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Insolvency Law Made Clear: Voluntary Bankruptcy

Insolvency Law Made Clear: Voluntary Bankruptcy

 This blog post is one of a series of extracts from Insolvency Law Made Clear: A Guide for Debtors, the plain English, practical guidance for anyone facing demands over a debt they are struggling to pay.

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An individual can voluntarily apply to an adjudicator to have themselves made
bankrupt. A voluntary bankruptcy leads to the same outcome as being made
bankrupt on a creditor’s petition. It is quicker and so cheaper for the individual.
A debtor interested in this voluntary bankruptcy must fill in the form on
the Online Debt Solutions website run by the Insolvency Service: https://apply-for-bankruptcy.service.gov.uk/ and pay an adjudication fee of £130 and
a deposit of £550. The website is clear and easy to use. The debtor must provide
evidence of their insolvency to an adjudicator, who is an official employed by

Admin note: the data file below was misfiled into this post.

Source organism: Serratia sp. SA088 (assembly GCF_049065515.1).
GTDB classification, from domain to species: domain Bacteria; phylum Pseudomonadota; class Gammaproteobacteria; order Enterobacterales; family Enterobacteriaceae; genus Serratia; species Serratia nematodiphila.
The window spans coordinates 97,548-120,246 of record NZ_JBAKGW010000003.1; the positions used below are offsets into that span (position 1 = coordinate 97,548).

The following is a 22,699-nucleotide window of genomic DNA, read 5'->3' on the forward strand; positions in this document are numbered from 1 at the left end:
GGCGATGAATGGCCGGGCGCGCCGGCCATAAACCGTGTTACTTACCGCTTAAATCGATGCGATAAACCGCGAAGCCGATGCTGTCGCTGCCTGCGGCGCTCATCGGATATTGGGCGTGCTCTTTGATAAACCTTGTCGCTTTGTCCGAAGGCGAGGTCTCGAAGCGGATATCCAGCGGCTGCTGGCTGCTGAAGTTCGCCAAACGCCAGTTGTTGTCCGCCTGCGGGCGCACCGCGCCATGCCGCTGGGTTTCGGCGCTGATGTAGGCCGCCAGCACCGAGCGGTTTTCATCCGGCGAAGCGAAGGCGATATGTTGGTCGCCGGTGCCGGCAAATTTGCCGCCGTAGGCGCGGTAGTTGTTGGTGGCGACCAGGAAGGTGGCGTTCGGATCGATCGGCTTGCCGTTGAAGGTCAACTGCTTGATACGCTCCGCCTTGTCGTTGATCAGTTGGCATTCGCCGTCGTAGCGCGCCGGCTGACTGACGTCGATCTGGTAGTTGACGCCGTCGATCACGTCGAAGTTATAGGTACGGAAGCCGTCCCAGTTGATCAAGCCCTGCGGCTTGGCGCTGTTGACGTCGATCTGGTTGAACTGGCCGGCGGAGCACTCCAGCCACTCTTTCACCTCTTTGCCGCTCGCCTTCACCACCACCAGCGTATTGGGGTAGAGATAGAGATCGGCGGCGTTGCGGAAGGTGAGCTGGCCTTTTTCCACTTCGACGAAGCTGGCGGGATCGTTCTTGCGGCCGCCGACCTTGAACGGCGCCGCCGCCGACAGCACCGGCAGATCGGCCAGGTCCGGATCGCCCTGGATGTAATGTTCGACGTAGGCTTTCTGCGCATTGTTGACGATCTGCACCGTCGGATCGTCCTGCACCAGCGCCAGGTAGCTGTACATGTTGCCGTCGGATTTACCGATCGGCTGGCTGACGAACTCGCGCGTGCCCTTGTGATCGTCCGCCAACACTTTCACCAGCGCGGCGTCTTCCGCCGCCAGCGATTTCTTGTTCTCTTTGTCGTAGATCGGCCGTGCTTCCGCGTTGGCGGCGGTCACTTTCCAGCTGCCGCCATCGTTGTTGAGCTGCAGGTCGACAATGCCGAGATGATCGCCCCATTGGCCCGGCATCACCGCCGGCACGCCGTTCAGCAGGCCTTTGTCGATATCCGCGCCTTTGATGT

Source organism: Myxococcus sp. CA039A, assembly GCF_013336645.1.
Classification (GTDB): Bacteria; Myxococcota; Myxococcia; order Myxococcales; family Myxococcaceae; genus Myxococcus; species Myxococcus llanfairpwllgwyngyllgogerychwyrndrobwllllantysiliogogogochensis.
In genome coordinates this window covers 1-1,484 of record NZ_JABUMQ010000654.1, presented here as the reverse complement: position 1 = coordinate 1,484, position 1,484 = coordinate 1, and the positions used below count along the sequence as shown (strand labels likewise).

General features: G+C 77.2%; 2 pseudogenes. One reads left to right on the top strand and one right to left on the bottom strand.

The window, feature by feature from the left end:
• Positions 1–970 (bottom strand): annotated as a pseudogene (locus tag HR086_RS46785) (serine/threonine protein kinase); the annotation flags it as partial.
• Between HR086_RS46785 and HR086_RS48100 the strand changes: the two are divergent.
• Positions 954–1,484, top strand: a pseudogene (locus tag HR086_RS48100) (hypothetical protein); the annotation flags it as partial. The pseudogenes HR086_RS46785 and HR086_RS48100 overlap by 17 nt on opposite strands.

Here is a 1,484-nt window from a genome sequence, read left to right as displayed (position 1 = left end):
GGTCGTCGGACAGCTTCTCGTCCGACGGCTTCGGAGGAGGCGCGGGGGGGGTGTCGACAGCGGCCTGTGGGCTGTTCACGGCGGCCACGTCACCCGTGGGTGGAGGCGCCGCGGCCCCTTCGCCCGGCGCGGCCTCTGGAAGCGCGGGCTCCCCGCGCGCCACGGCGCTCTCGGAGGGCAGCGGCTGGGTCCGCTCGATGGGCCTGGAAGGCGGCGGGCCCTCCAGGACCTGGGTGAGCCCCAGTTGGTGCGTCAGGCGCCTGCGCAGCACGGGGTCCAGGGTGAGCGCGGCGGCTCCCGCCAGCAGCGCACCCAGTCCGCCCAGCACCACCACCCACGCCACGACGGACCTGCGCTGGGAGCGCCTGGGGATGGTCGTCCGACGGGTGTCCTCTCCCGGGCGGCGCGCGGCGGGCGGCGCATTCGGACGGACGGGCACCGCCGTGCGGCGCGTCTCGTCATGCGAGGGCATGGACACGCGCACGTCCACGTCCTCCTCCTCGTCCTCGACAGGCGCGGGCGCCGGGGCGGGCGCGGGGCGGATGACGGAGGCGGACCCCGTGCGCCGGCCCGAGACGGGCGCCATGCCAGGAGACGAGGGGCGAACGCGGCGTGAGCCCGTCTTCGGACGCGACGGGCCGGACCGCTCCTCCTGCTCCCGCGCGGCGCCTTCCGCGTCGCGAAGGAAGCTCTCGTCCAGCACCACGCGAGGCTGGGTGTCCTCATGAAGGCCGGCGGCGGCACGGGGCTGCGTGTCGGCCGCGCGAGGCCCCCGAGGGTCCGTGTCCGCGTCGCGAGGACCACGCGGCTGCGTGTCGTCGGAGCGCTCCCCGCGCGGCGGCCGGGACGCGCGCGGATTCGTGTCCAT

the Insolvency Service. The adjudicator makes a single decision: whether they
satisfied that the debtor cannot pay their debts.

It is a criminal offence to knowingly or recklessly make a false representation or
omission in a bankruptcy application, for example, not disclosing an extra bank
account. Note that making a false representation is a particularly bad idea given
that the OR is going to review the debtor’s paperwork and is likely to find the
relevant undisclosed or misleading evidence. The OR is a professional who is
used to looking at financial information and identifying irregularities.

An adjudicator must make a bankruptcy order within 28 days of the debtor
making the application (r10.40) unless they request further information, in
which case they have 42 days from receipt. If the adjudicator refuses to make
the order, a debtor has 14 days to request a review. If the review is unsuccessful,
the adjudicator will give their reasons, and the debtor has 28 days to appeal to
the court. In all instances, the deposit money, but not the adjudication fee, is
returned if the application is unsuccessful.

The vast majority of applications are successful: it is not difficult to demonstrate
insolvency. The main reasons why applications are declined are technical ones,
such as failure to pay the deposit correctly. In practice, debtors who wish to use
this route can do so quickly and efficiently. There are roughly 12,000 applications for bankruptcy each year.

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